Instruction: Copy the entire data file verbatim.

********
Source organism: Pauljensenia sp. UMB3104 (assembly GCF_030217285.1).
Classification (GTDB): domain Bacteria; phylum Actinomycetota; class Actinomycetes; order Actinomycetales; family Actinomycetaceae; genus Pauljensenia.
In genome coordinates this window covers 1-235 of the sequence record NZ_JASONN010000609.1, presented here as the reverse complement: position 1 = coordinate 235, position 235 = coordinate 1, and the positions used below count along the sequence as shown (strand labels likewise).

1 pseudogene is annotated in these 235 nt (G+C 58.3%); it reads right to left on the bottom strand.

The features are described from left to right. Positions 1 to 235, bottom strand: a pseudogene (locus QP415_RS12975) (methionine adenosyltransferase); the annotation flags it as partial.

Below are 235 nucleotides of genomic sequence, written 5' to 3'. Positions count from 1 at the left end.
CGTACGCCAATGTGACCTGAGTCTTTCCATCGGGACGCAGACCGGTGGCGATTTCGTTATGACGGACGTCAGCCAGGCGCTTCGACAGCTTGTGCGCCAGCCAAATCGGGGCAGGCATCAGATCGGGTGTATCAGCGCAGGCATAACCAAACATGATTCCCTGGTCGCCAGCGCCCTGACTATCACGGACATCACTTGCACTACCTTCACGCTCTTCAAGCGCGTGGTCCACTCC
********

Source organism: Pauljensenia sp. UMB3104 (assembly GCF_030217285.1).
Classification (GTDB): domain Bacteria; phylum Actinomycetota; class Actinomycetes; order Actinomycetales; family Actinomycetaceae; genus Pauljensenia.
In genome coordinates this window covers 1-235 of the sequence record NZ_JASONN010000609.1, presented here as the reverse complement: position 1 = coordinate 235, position 235 = coordinate 1, and the positions used below count along the sequence as shown (strand labels likewise).

1 pseudogene is annotated in these 235 nt (G+C 58.3%); it reads right to left on the bottom strand.

The features are described from left to right. Positions 1 to 235, bottom strand: a pseudogene (locus QP415_RS12975) (methionine adenosyltransferase); the annotation flags it as partial.

Below are 235 nucleotides of genomic sequence, written 5' to 3'. Positions count from 1 at the left end.
CGTACGCCAATGTGACCTGAGTCTTTCCATCGGGACGCAGACCGGTGGCGATTTCGTTATGACGGACGTCAGCCAGGCGCTTCGACAGCTTGTGCGCCAGCCAAATCGGGGCAGGCATCAGATCGGGTGTATCAGCGCAGGCATAACCAAACATGATTCCCTGGTCGCCAGCGCCCTGACTATCACGGACATCACTTGCACTACCTTCACGCTCTTCAAGCGCGTGGTCCACTCC